2. Players move, but the numbers stay the same. The team that lost a sideout rally does not rotate. They need to wait until they get a sideout rally to rotate. So, only one team at a time rotates – there would never be a rally where both teams would rotate. Getting called “out of rotation”
Players rotate “clockwise” through each of these positions. Another way to remember it is the player in 1 serves first, the player in 2 serves next, the player in 3 serves third, and so on. The order of rotation is set at the beginning of the game and maintained throughout the game (excepting substitutions). You
The arrows signify the order of rotations. Note that the position numbers will not change; just the players will keep rotating every time a ‘sideout’ occurs. The player in position 1 will serve and keep doing it until the next rotation. In the next rotation, the player in the number 2 position will serve, and so on.
There are five positions to play in volleyball and each position is mirrored in the front and back row. For instance, in the rotation in the diagram, the outside hitters play opposite each other—one is in the left front and the other is in the right back. If the team starts the game here, this is rotation one.
Volleyball Rotational Positions. The six players stand in two rows facing the net in what are known as their rotational positions. The three players in the front row form the attack zone, and the three players in the back row form the defense zone. The back player on the left is called the server. She begins the rally to score a point.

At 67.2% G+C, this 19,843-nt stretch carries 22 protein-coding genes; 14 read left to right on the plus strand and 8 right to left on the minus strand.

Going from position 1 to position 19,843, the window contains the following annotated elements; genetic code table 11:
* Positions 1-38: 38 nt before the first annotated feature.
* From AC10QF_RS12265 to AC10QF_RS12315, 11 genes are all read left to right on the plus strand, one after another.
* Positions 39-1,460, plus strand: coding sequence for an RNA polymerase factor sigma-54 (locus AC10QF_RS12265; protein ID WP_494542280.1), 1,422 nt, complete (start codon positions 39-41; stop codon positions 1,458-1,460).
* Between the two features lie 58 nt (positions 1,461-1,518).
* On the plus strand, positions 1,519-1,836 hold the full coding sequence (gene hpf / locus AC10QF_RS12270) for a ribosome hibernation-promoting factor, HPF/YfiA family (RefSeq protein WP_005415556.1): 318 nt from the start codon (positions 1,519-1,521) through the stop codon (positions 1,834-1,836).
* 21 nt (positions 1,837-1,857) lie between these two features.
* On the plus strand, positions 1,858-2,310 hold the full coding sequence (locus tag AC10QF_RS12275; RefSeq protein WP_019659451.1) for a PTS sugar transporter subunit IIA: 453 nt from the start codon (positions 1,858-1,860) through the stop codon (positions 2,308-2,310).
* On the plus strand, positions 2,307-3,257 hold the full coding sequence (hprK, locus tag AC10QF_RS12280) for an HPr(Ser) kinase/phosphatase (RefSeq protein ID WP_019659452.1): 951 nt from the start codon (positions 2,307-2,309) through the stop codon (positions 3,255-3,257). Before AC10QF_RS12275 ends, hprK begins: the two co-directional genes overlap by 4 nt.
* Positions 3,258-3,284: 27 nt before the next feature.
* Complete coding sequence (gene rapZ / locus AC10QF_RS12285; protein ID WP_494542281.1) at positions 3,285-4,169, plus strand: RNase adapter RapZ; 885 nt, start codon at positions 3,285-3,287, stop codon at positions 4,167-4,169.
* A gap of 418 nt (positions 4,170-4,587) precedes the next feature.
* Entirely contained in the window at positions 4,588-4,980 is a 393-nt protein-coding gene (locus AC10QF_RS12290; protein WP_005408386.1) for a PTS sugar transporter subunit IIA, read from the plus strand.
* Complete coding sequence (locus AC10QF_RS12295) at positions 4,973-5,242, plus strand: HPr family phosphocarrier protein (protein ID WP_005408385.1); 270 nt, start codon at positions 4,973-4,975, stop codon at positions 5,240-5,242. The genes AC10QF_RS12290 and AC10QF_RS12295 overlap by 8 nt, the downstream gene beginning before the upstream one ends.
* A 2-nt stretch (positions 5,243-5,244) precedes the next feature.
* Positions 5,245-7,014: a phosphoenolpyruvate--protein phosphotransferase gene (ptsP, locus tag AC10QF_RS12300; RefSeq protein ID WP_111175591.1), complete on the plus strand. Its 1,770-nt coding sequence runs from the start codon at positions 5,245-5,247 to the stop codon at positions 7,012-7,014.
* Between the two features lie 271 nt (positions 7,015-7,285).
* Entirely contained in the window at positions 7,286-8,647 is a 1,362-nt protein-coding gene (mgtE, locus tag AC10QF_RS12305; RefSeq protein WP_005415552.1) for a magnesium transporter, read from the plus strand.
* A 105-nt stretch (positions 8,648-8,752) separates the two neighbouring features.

If you're a volleyball coach, you undoubtedly have a solid understanding of how rotations work. But the less experienced players on your team or in your club may not, so here's a tutorial from Art of Coaching's Mark Barnard that you may want to share with players who are still fuzzy on the rules. Barnard, the head coach of the Oregon State ...
Indoor Volleyball Rotations Explained. Front Row. Back Row. Starting positions and rotations when receiving a serve. Rotation positions if the setter is at the 1 Position. Rotation positions if the setter is at the 6 Position. Rotation positions if the setter is at the 5 Position. Rotation positions if setter is at the 4 position.
Quick note: This type of approach is not possible under FIVB rules because of the substitution limits (6 total, one in/out per player). This adds up to a total of 6 substitutions per trip through the rotation. The emailer coaches high school volleyball. His state follows NFHS rules, which allow 12 subs per set (some states use NCAA rules, which ...